Thursday, April 30, 2009
This 1961 novel by Richard Yates follows the slow falling apart of the marriage of Frank and April Wheeler. Living in the suburbs, they both yearn for something more, something less conventional, but are unable to escape the confines of their life.
Through most of the book, there just wasn't a whole lot going on and I didn't especially enjoy it. Yet it was oddly compelling, and I think it's because there was an underlying current of anticipation that the story was building towards something. It was, of course, and the ending did not disappoint. The characters weren't especially interesting to me, or likeable, and the children were like extras - two-dimensional people who existed only as logistical problems that needed to be dealt with. But that makes sense in the context of the story. The writing was good though, and that really pulled me along. As much as I wouldn't want to be friends with any of these people, Yates did a great job of making them realistic and bringing their flaws to the forefront. In a way, reading this book was like watching a bad accident in really slow motion.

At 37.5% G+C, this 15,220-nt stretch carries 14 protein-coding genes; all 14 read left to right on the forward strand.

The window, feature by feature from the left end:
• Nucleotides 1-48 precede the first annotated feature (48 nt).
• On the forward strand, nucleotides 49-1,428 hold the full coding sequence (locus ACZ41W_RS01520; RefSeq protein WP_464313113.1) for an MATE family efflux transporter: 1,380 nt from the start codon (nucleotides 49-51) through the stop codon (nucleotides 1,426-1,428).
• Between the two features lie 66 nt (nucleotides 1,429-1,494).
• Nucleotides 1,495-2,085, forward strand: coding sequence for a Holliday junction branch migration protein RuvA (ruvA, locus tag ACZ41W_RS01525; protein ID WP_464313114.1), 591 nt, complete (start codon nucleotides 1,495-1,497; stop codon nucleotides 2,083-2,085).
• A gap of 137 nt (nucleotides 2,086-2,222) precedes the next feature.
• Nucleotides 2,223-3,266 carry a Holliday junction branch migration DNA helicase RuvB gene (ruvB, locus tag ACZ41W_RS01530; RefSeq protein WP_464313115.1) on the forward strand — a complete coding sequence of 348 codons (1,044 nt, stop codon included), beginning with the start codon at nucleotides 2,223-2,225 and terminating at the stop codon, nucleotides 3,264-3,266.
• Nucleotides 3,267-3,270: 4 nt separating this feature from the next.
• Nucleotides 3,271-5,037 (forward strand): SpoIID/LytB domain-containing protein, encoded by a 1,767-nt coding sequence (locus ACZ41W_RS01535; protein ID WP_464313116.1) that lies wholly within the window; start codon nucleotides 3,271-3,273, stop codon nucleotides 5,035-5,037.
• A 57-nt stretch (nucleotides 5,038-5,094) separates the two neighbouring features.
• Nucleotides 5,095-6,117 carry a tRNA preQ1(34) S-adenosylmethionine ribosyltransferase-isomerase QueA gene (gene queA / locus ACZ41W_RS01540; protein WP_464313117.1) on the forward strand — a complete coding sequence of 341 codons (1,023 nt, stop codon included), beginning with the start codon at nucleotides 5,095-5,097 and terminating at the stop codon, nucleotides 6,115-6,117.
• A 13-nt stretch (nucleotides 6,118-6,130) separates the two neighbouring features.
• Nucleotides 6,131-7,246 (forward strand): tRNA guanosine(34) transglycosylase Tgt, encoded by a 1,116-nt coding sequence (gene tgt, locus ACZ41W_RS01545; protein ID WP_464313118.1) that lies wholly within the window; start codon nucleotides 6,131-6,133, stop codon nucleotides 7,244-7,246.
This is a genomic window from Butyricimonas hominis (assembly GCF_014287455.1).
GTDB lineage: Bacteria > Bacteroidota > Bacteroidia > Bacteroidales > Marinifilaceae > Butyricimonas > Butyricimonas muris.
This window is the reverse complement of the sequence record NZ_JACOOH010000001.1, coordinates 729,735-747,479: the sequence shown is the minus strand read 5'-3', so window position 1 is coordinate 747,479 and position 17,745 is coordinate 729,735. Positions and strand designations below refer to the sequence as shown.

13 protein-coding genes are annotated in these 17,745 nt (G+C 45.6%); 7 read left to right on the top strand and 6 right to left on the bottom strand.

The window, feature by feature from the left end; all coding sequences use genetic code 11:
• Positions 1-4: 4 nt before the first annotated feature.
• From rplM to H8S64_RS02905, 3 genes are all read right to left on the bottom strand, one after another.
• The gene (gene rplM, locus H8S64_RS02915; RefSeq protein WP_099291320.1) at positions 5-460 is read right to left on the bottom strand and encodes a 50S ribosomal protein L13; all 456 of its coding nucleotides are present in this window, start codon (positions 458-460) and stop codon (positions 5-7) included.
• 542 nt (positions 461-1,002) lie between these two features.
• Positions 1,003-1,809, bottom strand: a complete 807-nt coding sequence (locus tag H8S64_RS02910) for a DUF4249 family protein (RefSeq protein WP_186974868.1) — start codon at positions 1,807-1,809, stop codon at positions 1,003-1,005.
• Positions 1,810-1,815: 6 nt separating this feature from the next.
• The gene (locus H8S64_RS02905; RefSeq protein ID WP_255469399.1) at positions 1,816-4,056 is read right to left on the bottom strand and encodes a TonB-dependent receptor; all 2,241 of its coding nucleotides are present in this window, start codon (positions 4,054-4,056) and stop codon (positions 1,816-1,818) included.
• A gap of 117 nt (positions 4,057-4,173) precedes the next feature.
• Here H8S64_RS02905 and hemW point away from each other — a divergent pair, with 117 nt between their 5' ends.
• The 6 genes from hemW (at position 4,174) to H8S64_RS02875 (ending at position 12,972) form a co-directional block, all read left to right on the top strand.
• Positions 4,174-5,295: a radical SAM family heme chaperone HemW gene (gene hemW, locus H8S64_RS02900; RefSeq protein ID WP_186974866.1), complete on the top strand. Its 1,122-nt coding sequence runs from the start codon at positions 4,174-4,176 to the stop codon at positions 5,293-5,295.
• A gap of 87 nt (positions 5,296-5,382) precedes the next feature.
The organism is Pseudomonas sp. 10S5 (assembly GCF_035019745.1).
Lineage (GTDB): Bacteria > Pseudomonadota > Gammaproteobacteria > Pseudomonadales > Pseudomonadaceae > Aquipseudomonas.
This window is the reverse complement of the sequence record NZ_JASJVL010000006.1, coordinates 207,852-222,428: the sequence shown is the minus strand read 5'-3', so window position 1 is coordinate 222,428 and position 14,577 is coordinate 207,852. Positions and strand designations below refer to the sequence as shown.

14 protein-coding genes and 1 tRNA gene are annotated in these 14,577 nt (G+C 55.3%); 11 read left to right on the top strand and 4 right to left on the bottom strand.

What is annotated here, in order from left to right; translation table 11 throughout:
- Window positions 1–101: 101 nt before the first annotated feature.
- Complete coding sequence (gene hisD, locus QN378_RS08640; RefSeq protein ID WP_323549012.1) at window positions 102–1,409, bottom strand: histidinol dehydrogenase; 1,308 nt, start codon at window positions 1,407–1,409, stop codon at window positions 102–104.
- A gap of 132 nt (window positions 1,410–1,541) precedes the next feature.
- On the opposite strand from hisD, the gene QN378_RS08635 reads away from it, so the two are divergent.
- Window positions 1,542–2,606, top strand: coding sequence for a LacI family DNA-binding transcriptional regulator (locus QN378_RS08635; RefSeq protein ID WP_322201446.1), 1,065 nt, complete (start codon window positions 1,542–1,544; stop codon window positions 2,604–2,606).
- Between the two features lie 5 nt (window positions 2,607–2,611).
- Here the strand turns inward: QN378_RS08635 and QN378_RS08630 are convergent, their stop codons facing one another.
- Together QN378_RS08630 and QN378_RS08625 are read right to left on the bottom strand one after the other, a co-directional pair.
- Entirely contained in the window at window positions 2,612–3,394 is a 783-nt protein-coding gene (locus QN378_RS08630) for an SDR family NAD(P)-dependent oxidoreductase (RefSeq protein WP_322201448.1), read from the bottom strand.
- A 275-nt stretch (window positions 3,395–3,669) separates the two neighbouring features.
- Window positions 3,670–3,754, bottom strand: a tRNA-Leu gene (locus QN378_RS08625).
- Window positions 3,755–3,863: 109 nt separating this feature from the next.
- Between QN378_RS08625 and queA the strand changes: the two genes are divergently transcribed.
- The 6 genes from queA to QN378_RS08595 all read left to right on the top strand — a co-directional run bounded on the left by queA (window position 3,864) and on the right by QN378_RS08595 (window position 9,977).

As much as I don't really want to experience it all again, I may break down and watch the movie. I wonder why this book was picked out of relative obscurity and adapted to the screen - it doesn't seem like it would translate well since so much of it is internal, but that only makes me more curious to see it.
I have conflicting feelings about this book, but my final verdict is that although it wasn't very pleasant to read, I'm glad I did.